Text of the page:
c - Improve INSERT-per-second performance of SQLite

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Top 5 Answer for c - Improve INSERT-per-second performance of SQLite

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Several tips:

  1. Put inserts/updates in a transaction.
  2. For older versions of SQLite - Consider a less paranoid journal mode (pragma journal_mode). There is NORMAL, and then there is OFF, which can significantly increase insert speed if you're not too worried about the database possibly getting corrupted if the OS crashes. If your application crashes the data should be fine. Note that in newer versions, the OFF/MEMORY settings are not safe for application level crashes.
  3. Playing with page sizes makes a difference as well (PRAGMA page_size). Having larger page sizes can make reads and writes go a bit faster as larger pages are held in memory. Note that more memory will be used for your database.
  4. If you have indices, consider calling CREATE INDEX after doing all your inserts. This is significantly faster than creating the index and then doing your inserts.
  5. You have to be quite careful if you have concurrent access to SQLite, as the whole database is locked when writes are done, and although multiple readers are possible, writes will be locked out. This has been improved somewhat with the addition of a WAL in newer SQLite versions.
  6. Take advantage of saving space...smaller databases go faster. For instance, if you have key value pairs, try making the key an INTEGER PRIMARY KEY if possible, which will replace the implied unique row number column in the table.
  7. If you are using multiple threads, you can try using the shared page cache, which will allow loaded pages to be shared between threads, which can avoid expensive I/O calls.
  8. Don't use !feof(file)!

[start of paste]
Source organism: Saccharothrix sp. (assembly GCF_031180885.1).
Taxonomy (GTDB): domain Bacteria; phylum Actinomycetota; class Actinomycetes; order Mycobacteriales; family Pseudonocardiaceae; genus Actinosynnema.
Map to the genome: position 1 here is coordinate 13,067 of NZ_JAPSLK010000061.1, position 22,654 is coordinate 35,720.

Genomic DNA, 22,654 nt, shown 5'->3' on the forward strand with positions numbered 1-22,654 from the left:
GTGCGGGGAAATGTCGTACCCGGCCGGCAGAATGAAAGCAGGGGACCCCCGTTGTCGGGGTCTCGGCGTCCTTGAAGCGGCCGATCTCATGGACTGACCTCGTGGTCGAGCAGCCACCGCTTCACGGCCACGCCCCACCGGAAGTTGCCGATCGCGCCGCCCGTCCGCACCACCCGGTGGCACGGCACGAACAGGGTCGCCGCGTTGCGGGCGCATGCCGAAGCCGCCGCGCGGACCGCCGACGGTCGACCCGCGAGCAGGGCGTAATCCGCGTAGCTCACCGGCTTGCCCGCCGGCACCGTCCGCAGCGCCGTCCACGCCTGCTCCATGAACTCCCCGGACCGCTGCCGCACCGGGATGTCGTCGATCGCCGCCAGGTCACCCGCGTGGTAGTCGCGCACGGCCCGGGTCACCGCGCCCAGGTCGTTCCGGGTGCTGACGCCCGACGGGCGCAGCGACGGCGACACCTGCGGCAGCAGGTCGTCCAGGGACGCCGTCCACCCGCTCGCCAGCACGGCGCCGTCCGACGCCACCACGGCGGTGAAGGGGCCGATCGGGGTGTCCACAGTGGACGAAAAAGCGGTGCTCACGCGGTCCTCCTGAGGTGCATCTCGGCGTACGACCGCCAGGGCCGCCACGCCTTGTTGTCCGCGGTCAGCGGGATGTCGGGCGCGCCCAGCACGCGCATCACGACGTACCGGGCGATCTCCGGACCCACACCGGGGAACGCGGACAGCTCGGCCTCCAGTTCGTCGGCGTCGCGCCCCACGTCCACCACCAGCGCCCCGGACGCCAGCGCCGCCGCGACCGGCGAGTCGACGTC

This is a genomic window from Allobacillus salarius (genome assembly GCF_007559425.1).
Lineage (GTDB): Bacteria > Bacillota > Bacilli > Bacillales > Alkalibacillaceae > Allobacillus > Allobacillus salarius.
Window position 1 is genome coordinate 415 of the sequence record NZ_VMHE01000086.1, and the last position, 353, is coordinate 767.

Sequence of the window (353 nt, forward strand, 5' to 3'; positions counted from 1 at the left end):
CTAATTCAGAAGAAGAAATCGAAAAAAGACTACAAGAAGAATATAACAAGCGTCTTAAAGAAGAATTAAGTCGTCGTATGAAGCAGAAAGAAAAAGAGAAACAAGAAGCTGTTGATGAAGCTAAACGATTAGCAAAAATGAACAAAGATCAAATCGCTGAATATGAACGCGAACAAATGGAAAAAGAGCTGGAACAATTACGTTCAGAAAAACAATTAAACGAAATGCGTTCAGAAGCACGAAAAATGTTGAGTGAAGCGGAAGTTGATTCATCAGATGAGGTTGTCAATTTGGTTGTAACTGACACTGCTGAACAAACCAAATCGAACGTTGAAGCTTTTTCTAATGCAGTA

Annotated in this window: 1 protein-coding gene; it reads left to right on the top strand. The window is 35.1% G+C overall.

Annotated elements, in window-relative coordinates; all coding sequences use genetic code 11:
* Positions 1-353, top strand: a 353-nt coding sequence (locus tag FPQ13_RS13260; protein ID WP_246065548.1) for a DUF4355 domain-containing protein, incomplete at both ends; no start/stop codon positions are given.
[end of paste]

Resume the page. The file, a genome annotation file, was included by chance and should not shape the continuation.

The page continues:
I've also asked similar questions here and here.

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Try using SQLITE_STATIC instead of SQLITE_TRANSIENT for those inserts.

SQLITE_TRANSIENT will cause SQLite to copy the string data before returning.

SQLITE_STATIC tells it that the memory address you gave it will be valid until the query has been performed (which in this loop is always the case). This will save you several allocate, copy and deallocate operations per loop. Possibly a large improvement.

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Avoid sqlite3_clear_bindings(stmt).

The code in the test sets the bindings every time through which should be enough.

The C API intro from the SQLite docs says:

Prior to calling sqlite3_step() for the first time or immediately after sqlite3_reset(), the application can invoke the sqlite3_bind() interfaces to attach values to the parameters. Each call to sqlite3_bind() overrides prior bindings on the same parameter

There is nothing in the docs for sqlite3_clear_bindings saying you must call it in addition to simply setting the bindings.

More detail: Avoid_sqlite3_clear_bindings()

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On bulk inserts

Inspired by this post and by the Stack Overflow question that led me here -- Is it possible to insert multiple rows at a time in an SQLite database? -- I've posted my first Git repository:


which bulk loads an array of ActiveRecords into MySQL, SQLite or PostgreSQL databases. It includes an option to ignore existing records, overwrite them or raise an error. My rudimentary benchmarks show a 10x speed improvement compared to sequential writes -- YMMV.

I'm using it in production code where I frequently need to import large datasets, and I'm pretty happy with it.

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Bulk imports seems to perform best if you can chunk your INSERT/UPDATE statements. A value of 10,000 or so has worked well for me on a table with only a few rows, YMMV...

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